After a cold start this morning, temperatures rebounded rather nicely this afternoon with near or slightly above normal daytime highs; notice the max/min temperature map, courtesy of the OK Mesonet. Fair skies had a lot to do with those numbers, but clouds will be increasing overnight tonight and pretty much overcast skies will prevail through the coming weekend.

As the clouds move in overnight, temperatures will drop off rather quickly early this evening, and then level off. As a result, morning lows to start the day Friday will be generally in the 40s or 15-20 degrees warmer than this morning. Along with the cloudy skies comes a chance of light rain or drizzle for Friday, but amounts will be very light. However the combination of cloudy skies and some patchy drizzle should combine to hold daytime highs in the 50s to around 60. Whatever does fall will be very light and for the most part, so will the winds. A more E to SE wind of 5-15 is expected for much of the day.

Saturday will be a different story with respect to the precipitation. Showers will be widespread with perhaps even a rumble or two of thunder, although that will be most likely over the extreme southern counties. Cloudy skies and a more S to SE wind will combine for a very mild start with morning lows only dropping into the lower 50s. Daytime highs will be in the 50s to low 60s as again the clouds and widespread showers will keep us from warming too much. This wet pattern will extend into the day Sunday and the new data runs now keep at least some lingering, wrap around showers into the afternoon and evening hours of Sunday. That means temperatures on Sunday will also exhibit a short thermometer with morning lows generally in the 50s and daytime highs in the 50s to low 60s. However, our winds will be shifting to the NW behind a cool front during the course of the day.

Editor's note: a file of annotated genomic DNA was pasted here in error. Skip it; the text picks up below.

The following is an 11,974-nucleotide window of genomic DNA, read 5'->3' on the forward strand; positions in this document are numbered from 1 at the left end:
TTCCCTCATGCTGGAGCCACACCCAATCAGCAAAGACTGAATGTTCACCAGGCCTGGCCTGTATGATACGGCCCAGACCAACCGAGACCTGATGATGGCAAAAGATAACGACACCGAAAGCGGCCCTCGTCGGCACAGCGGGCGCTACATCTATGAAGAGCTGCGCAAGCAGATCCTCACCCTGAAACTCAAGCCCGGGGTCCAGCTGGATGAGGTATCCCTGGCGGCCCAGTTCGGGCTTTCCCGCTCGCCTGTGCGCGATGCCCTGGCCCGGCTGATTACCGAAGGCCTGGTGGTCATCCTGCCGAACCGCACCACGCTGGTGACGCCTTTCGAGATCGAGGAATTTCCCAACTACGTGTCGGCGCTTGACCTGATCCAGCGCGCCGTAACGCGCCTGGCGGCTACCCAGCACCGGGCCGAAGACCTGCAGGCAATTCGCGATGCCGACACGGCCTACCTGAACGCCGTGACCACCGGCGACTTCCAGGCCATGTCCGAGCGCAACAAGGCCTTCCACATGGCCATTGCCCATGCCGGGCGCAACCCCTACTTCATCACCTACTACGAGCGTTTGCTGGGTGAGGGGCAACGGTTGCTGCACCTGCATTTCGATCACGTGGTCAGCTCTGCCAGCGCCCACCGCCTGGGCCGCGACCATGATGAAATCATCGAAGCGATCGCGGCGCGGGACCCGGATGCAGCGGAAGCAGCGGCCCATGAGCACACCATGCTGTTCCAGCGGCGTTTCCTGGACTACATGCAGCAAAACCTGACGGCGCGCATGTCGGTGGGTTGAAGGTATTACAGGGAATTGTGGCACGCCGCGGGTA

The widespread nature of the rain and showers should produce a good soaking and rainfall totals still look to be as much as an inch or more for many locations, particularly for the more E and SE counties. Notice the 5 day QPF map which unfortunately has W OK pretty much high and dry. That is a problem for them as the most recent drought map, notice the graphic, still has the western half of the state in a significant drought situation and we are entering what is historically our driest time of the year.

At any rate, after this system moves out by Sunday night, early next week will be mostly sunny and cooler with temperatures generally running a little below normal. However, nothing like the extremes we saw last week. Heading into Thanksgiving Day itself, the guidance is very conflicting. The European solution is usually more reliable and consistent, but this time around it is exhibiting significant run to run differences so has shown very little run to run consistency. On the other hand, the GFS, which has a tendency to move things through too quickly, has shown more run to run consistency so far. By Thanksgiving Day, their respective solutions are basically 180 degrees out of phase leaving little wiggle room for some sort of compromise. Subsequent data runs will likely smooth out those differences and produce a more consistent solution, but for now, given the more significant run to run inconsistencies exhibited by the ECMWF, we have opted to trend the forecast more towards the GFS.

That would suggest Thanksgiving Day and going into that following weekend should have fair to partly cloudy skies with seasonal temperatures for the holiday itself and somewhat milder conditions for the subsequent days. On the other hand, if the ECMWF solution turns out to be correct, then we will be significantly colder along with the potential for at least some light wintry precipitation.

So, stay tuned and check back for updates.

Dick Faurot